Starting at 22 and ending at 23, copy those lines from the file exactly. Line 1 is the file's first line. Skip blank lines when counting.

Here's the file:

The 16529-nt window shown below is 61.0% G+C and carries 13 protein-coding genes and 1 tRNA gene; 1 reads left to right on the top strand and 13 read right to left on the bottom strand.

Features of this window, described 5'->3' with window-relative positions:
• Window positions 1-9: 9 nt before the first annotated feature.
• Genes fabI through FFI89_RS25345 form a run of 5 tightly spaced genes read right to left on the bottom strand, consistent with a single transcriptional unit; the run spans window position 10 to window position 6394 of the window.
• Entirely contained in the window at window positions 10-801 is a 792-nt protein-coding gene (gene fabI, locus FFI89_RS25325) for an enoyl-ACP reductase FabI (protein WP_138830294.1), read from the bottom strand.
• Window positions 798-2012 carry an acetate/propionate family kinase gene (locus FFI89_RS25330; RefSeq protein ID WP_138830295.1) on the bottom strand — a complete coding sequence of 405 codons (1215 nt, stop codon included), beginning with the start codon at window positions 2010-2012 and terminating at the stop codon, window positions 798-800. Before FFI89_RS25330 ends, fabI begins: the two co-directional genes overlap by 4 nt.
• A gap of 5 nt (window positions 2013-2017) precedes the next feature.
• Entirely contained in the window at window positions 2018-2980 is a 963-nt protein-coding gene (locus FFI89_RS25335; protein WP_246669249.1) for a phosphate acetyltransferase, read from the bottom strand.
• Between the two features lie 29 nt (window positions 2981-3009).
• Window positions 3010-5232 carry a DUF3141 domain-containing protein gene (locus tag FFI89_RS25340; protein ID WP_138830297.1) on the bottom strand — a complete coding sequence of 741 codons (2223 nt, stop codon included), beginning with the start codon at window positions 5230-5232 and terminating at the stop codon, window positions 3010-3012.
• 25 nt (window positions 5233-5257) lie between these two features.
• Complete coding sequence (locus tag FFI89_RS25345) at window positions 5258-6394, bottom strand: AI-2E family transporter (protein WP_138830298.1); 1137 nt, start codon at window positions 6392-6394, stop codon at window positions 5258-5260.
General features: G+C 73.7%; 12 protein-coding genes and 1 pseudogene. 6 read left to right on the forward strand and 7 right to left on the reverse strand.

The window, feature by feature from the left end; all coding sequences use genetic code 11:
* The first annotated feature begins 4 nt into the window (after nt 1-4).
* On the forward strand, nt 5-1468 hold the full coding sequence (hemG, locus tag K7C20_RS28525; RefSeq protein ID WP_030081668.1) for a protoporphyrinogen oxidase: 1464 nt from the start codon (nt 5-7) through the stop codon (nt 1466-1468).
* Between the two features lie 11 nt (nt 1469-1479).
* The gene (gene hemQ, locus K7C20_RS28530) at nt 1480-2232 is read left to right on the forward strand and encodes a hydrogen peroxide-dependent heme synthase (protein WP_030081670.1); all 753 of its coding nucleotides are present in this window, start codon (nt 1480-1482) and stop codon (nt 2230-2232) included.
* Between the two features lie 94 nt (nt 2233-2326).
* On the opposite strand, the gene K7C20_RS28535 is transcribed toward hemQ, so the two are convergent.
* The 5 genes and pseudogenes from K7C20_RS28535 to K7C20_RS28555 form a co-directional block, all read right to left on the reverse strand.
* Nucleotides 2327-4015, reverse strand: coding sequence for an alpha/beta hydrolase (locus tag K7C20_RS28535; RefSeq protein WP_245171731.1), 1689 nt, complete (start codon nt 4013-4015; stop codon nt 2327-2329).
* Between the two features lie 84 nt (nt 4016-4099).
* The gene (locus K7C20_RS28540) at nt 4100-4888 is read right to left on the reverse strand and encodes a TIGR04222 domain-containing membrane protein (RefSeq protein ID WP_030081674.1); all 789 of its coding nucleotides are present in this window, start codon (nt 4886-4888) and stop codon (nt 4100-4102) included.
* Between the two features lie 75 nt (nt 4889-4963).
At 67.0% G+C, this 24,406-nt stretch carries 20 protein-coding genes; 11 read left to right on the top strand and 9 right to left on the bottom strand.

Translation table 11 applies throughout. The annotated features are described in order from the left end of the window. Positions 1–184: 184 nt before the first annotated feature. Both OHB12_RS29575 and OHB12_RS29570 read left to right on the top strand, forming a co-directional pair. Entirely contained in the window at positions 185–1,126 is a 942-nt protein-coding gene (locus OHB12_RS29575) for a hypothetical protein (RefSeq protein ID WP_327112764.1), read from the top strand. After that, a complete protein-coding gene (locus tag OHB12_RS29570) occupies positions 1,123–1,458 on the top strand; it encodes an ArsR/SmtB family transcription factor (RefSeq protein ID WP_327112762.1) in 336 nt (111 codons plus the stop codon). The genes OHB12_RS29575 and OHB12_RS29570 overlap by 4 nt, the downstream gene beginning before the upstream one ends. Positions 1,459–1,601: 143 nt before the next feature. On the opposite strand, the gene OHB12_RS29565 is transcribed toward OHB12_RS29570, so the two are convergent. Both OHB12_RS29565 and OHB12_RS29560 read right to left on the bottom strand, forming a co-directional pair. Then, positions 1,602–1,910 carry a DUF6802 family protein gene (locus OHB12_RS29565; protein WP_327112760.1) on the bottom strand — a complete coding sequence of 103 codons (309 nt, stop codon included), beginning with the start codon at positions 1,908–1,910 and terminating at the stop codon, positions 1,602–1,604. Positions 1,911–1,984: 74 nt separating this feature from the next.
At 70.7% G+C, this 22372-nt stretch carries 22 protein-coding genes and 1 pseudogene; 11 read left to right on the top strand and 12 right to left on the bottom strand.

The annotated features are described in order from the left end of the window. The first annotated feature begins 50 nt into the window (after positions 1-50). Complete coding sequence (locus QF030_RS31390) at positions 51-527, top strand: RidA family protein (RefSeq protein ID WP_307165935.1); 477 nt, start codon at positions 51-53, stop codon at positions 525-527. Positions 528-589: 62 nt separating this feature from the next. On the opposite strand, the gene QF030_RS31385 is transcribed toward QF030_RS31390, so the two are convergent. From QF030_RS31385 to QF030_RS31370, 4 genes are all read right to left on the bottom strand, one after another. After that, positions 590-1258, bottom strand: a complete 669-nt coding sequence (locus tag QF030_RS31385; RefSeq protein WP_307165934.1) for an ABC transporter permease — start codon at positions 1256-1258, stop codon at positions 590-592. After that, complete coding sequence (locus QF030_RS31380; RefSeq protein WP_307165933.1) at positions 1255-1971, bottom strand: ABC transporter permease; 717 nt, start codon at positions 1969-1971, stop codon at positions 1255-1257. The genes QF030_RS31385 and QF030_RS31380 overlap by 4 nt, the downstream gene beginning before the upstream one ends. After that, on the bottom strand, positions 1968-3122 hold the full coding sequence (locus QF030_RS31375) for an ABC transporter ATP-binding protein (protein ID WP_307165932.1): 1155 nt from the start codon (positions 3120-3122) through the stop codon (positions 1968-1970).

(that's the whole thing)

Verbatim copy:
* Nucleotides 2327-4015, reverse strand: coding sequence for an alpha/beta hydrolase (locus tag K7C20_RS28535; RefSeq protein WP_245171731.1), 1689 nt, complete (start codon nt 4013-4015; stop codon nt 2327-2329).
* Between the two features lie 84 nt (nt 4016-4099).